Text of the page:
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F-35 JSF  (Source: Lockheed Martin)
The future of the F-35 JSF seems bright, but many questions remain

As the U.S. Navy, Air Force and Marine Corps prepares for the next-generation F-35 fighter craft, the actual demand of the expensive fighter remains unknown.  

According to analyst Johan Boeder, as many as 2,500 F-35 Joint Strike Fighter craft could be built for all branches of the U.S. military, but pricing and other threats may limit the actual number of planes manufactured. Lockheed Martin had originally pegged orders to be around 4,500 units, while the U.S. Military was even more optimistic at 6,000 units.  Despite any immediate concern, in the coming decades the U.S. government is expected to spend near $300 billion for the F-35 aircraft.

If the number of planes ordered lowers, the price -- already around $100 million per aircraft -- is expected to increase further, which could hurt demand even more.  For example, the Dutch parliament has plans to purchase 85 F-35 aircraft, but may reduce its expected order down to 57.

Lockheed Martin, the main manufacturer behind the F-35 JSF, doesn't see a pending drop-off in aircraft ordered, with strong political and monetary support expended in the coming years.

In the mean time, GE and Rolls Royce plan to redesign a new part of the alternate F-35 engine, after a lug nut reportedly vibrated loose during early testing.  

Regardless of controversy related to F-35 orders, at least five U.S. states are interested in building operating bases that can support the F-35.  The states of Florida, Idaho, Utah, South Carolina and Vermont have all thrown their names in the hat, but military officials are unsure which states -- and how many facilities nationwide -- will be developed to support the F-35 JSF.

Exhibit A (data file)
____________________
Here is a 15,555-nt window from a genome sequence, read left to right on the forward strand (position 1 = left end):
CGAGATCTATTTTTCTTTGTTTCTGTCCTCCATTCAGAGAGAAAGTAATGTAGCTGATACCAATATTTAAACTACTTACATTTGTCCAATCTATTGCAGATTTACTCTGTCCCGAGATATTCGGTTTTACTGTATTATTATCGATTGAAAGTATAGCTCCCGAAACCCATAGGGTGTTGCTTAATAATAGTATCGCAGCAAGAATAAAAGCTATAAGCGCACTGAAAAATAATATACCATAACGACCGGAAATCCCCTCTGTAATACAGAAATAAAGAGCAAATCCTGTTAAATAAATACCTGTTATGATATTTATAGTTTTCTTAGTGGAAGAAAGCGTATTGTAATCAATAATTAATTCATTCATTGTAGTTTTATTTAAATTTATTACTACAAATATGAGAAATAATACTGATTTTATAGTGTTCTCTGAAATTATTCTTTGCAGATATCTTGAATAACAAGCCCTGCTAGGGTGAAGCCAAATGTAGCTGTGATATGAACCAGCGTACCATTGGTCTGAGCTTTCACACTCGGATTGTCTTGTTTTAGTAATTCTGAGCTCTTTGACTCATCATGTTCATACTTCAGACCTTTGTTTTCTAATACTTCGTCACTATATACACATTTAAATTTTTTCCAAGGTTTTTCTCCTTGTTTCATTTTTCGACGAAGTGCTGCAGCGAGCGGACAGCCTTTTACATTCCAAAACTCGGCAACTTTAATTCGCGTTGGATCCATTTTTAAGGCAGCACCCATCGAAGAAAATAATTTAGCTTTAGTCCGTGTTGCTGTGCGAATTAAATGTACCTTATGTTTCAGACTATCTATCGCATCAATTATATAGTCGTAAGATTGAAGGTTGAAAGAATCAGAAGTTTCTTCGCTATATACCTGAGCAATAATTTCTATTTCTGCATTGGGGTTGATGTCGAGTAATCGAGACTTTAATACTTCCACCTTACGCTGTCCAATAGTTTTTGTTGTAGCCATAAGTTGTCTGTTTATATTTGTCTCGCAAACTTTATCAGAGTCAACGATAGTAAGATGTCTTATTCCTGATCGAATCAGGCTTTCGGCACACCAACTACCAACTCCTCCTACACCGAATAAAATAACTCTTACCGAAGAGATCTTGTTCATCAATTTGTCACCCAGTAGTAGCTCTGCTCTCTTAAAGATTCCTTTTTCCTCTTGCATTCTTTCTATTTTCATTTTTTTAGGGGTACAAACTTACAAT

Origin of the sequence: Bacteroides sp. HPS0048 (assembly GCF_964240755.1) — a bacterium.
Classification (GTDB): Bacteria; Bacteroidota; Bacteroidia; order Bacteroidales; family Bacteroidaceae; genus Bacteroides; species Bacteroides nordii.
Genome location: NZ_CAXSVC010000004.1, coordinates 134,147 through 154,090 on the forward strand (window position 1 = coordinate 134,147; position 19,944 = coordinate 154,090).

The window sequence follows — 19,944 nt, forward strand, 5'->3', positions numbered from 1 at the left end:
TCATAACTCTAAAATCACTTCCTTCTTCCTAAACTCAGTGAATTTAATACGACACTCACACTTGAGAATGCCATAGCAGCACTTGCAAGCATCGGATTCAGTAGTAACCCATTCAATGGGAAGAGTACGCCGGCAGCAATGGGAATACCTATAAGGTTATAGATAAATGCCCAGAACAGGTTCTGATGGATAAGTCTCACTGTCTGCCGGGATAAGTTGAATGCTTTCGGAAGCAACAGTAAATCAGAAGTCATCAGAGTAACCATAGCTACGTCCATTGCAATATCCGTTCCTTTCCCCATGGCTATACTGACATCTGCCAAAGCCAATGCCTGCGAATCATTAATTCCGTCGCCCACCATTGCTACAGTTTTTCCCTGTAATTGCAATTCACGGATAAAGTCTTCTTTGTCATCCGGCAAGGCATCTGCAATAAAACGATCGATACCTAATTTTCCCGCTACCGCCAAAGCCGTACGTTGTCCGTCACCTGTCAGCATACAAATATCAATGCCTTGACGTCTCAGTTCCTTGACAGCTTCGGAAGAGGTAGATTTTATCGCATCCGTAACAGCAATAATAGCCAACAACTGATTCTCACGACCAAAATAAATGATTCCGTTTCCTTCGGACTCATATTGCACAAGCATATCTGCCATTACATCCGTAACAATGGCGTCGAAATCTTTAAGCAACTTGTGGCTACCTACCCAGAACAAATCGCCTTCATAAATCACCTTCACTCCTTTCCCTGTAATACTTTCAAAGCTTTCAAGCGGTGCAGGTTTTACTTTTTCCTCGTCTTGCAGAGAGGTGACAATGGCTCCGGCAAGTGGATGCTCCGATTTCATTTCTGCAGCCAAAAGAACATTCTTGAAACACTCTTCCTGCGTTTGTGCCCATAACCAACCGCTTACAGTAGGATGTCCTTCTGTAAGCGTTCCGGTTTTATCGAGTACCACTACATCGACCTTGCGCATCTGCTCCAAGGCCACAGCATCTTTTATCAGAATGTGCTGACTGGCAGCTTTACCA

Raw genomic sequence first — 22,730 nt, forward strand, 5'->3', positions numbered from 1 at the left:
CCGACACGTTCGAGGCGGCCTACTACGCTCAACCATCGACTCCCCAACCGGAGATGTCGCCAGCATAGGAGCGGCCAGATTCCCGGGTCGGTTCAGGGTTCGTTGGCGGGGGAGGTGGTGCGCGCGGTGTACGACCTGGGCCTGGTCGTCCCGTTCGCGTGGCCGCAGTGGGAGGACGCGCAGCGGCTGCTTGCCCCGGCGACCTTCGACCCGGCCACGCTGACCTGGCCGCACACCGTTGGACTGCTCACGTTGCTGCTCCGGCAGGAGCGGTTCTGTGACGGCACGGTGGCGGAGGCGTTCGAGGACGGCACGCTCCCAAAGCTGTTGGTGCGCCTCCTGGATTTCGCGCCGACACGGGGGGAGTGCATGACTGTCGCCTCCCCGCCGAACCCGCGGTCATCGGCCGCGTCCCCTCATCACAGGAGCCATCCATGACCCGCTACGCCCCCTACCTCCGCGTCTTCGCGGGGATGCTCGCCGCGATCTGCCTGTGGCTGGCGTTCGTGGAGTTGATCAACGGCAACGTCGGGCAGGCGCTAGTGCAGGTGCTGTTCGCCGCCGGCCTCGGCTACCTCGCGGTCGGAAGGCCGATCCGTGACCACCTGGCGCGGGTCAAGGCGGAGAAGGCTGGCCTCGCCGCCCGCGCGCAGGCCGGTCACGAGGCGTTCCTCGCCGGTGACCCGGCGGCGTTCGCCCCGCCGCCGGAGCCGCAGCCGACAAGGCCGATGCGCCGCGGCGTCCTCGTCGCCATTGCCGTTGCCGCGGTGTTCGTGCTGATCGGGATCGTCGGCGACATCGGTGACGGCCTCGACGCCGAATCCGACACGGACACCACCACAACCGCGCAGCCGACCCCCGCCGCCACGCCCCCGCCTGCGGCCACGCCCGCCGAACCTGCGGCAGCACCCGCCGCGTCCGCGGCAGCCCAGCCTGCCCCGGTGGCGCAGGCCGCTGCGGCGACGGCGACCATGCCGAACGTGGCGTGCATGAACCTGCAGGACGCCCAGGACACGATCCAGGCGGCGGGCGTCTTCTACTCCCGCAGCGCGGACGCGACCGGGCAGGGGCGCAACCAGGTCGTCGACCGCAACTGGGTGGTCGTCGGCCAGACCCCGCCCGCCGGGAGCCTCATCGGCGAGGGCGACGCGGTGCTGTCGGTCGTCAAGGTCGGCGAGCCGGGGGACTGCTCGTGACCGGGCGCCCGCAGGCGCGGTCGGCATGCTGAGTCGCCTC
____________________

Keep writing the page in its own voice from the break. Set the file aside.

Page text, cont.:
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By Amiga500 on 11/5/2009 3:35:03 AM , Rating: 1
Very optimistic statement that.

From what I'm gathering, while the JSF will happen, the future is anything but bright. A few examples:

The UK have cut their carrier build and there will be a corresponding cut in JSF order numbers. (In my opinion, and in the opinion of many others in the industry, they should scrap the JSF idea and go out and buy the Rafale)

Norway are re-examining the costs, and are re-evaluating the Gripen NG (a far better bang for buck IMO).

The Dutch parliament are currently investigating the decision to go with JSF, with the Gripen a real alternative. Unlike the Norwegians, the Dutch have more vested interests in JSF, so even contemplating reconsider the order is a large move for them.




By probedb on 11/5/2009 4:09:12 AM , Rating: 2
We're still having 2 carriers as far as I'm aware but there was a story on the Register that only one of them maybe equiped with F-35s now. Whether there was any truth behind that I don't know.


By Amiga500 on 11/5/2009 4:12:47 AM , Rating: 1
Oh its true. Its very true - there still will be two hulls laid down, but only one as an "aircraft" carrier.

One is now limited to a helicopter assault ship and will not carry any fixed wing aircraft. (I suppose I should have been a bit clearer on that earlier)

The other will carry the fleet air arm (at least, the seaborne element of it).


By Gideonic on 11/5/2009 9:44:45 AM , Rating: 2
This was the most pessimistic scenario AFAIK. It would make little savings and sense to redesign the second carrier.

Leaving the second carrier intact and simply buying aircraft for one of them would be a lot more reasonable.

This also seems to be the path towards which the Royal Navy is nudging the MOD. The second carrier would mainly be used as a helicopter carrier, but in cases when the first one is being repaired or refitted it could operate aircraft as well.

Carriers spend considerable time in dry-dock. This means that UK would, at easily predictable times, have no carrier capability at all, rendering these times easily exploitable by a potential adversary.

It would be an incredible waste of resources to buy a carrier-based oversized Helicopter Assault Ship and remove the capability to use aircraft.

Especially when taking into account that these carriers will, at least initially, have no steam-catapults as they will operate the STOVL version (F-35B) of the aircraft.

Therefore the only extra "thing" this aircraft requires from a carrier is a ramp.